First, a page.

On November 15, Ukraine notified Transneft that it was suspending the pumping of oil through the southern branch of the Druzhba oil pipeline in the direction of Hungary due to a voltage drop. In this regard, the Prime Minister of Hungary Viktor Orban convened the Security Council on Tuesday evening, where this issue was discussed, among other things. On Wednesday, November 16, the official representative of Transneft Igor Demin said that, according to the Ukrainian side, it does not plan to resume oil transportation through Druzhba that day.
After clarifying the circumstances of the incident, the Hungarian Foreign Minister Petr Szijjarto said that the reason for the suspension was damage to the Ukrainian energy infrastructure due to a Russian missile strike. At the same time, he stressed that the gas pipeline itself was not damaged – only the transformer station necessary for supplying electricity was damaged. According to Szijjártó, it will be repaired soon. He also added that Hungary’s oil reserves would last for three months.
“Repairing, of course, takes less time than if the arrival came through the pipeline itself. So, it will probably be possible to resume deliveries through the pipeline within a short time, of course, after the identification of specific damages made by technical specialists. Hungary has oil reserves for several months, Hungary’s energy supply is out of danger,” Szijjártó said.
Recall that the Druzhba oil pipeline originates in the Samara region, passes through Bryansk and then branches into two sections: northern (through the territory of Belarus, Poland, Germany) and southern (through the territory of Ukraine, the Czech Republic, Slovakia, Hungary). For Hungary, which has no access to the sea, this is the main way to obtain oil, so after lengthy discussions, an exception was even made for it in the sanctions regime, which prohibits the supply of Russian oil to the EU countries.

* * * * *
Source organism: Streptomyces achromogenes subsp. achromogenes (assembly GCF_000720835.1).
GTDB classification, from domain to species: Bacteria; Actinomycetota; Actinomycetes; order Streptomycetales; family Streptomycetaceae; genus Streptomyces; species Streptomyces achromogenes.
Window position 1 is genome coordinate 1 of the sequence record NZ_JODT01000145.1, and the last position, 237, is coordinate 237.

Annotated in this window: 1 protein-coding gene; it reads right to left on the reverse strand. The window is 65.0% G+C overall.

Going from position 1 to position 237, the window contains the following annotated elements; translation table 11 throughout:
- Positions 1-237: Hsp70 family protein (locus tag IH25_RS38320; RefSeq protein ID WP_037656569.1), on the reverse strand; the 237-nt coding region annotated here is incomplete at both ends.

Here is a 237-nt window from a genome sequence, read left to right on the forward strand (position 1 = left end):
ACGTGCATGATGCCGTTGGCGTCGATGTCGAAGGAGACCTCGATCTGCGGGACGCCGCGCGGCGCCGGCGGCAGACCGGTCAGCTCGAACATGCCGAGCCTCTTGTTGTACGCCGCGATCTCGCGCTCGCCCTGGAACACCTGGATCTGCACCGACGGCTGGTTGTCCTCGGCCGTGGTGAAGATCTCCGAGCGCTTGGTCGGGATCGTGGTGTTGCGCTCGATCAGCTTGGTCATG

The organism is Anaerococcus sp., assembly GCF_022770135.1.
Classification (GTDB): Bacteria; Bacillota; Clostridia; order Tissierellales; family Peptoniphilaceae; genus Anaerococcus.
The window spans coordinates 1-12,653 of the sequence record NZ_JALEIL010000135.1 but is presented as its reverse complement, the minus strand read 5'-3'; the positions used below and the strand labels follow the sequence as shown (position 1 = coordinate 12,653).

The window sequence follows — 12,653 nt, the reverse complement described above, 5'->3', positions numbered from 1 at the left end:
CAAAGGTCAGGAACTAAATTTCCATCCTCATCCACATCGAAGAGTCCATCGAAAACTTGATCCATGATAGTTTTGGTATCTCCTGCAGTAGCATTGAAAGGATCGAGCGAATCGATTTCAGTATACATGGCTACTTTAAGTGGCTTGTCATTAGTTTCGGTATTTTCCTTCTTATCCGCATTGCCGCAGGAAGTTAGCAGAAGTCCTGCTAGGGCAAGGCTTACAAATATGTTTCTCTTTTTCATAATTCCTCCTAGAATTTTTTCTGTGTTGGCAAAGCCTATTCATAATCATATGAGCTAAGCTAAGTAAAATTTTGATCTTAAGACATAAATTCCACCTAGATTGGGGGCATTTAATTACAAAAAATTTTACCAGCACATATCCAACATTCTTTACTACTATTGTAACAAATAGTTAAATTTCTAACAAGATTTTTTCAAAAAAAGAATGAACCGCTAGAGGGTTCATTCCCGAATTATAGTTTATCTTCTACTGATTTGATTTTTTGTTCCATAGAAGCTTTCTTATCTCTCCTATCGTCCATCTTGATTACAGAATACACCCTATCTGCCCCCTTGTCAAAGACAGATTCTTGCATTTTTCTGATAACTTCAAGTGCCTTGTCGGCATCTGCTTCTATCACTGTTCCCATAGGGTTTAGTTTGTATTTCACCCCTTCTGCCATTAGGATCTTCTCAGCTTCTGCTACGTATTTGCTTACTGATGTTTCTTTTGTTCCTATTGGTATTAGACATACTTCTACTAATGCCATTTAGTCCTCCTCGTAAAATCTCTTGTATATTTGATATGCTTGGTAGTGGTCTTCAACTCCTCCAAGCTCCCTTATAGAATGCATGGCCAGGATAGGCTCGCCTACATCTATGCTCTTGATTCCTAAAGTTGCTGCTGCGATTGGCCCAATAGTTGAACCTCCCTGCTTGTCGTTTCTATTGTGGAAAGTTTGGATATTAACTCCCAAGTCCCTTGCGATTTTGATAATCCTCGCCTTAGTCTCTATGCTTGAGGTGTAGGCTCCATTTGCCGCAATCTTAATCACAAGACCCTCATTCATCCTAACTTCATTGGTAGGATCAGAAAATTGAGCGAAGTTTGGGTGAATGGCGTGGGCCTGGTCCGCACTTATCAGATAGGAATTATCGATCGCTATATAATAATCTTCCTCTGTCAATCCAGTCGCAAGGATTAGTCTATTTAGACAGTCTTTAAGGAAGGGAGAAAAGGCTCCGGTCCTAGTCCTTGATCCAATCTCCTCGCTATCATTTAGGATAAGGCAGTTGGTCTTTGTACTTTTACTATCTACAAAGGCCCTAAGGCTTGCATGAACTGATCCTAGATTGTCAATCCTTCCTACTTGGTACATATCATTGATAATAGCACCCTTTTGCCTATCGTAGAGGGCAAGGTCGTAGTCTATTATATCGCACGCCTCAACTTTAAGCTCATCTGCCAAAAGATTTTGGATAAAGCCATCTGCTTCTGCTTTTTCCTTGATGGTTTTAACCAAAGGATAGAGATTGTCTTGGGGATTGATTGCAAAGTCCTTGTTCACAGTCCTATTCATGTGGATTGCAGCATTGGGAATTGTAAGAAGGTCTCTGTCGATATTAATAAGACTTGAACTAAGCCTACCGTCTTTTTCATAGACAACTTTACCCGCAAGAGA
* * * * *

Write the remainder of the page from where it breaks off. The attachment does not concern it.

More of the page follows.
Of course, part of Druzhba’s infrastructure could have been damaged during the strikes, but it is worth noting that its deliberate damage is absolutely not in the interests of the Russian Federation. At the same time, it is hardly possible now to check whether the oil pipeline was actually damaged or whether these are just statements from Kyiv. In any case, the current situation can be used by the Ukrainian authorities to put pressure on Hungary, which, from the very beginning of the special operation, does not fully share the line of the European Union regarding Ukraine and Russia.
It is Budapest that constantly opposes the aggravation of energy restrictions against Russia, in many respects precisely because it depends on oil supplies through Druzhba. If these deliveries are not made due to technical reasons, does this not mean that Hungary will lose any grounds for objection?
Also, the “timing” of Friendship’s damage doesn’t seem to be random. The oil pipeline, according to Kyiv, was damaged on November 15, and exactly one day earlier, on November 14, Foreign Minister Petr Szijjarto said that Hungary was the only EU country not to participate in the training of Ukrainian soldiers and finance the mission launched by the European Commission this week. We recall that it provides for the training of 15 thousand military personnel, is designed for two years and will require 106.7 million euros.
In addition, on November 12, the Hungarian deputy Laszlo Torokay published a post on Twitter on the occasion of Poland’s Independence Day. The politician wished the country to have a common border with Hungary again and attached to the post a photograph from 1939, which shows border guards shaking hands, standing on the Polish-Hungarian border, formed after the capture of Transcarpathia by Hungary. The Ukrainian Foreign Ministry condemned the deputy’s statement and called calls for a revision of the borders unacceptable. In general, whatever one may say, although Druzhba could indeed have been damaged, the story is more like an attempt by Kyiv to punish Budapest and force it to be more loyal to the common EU line.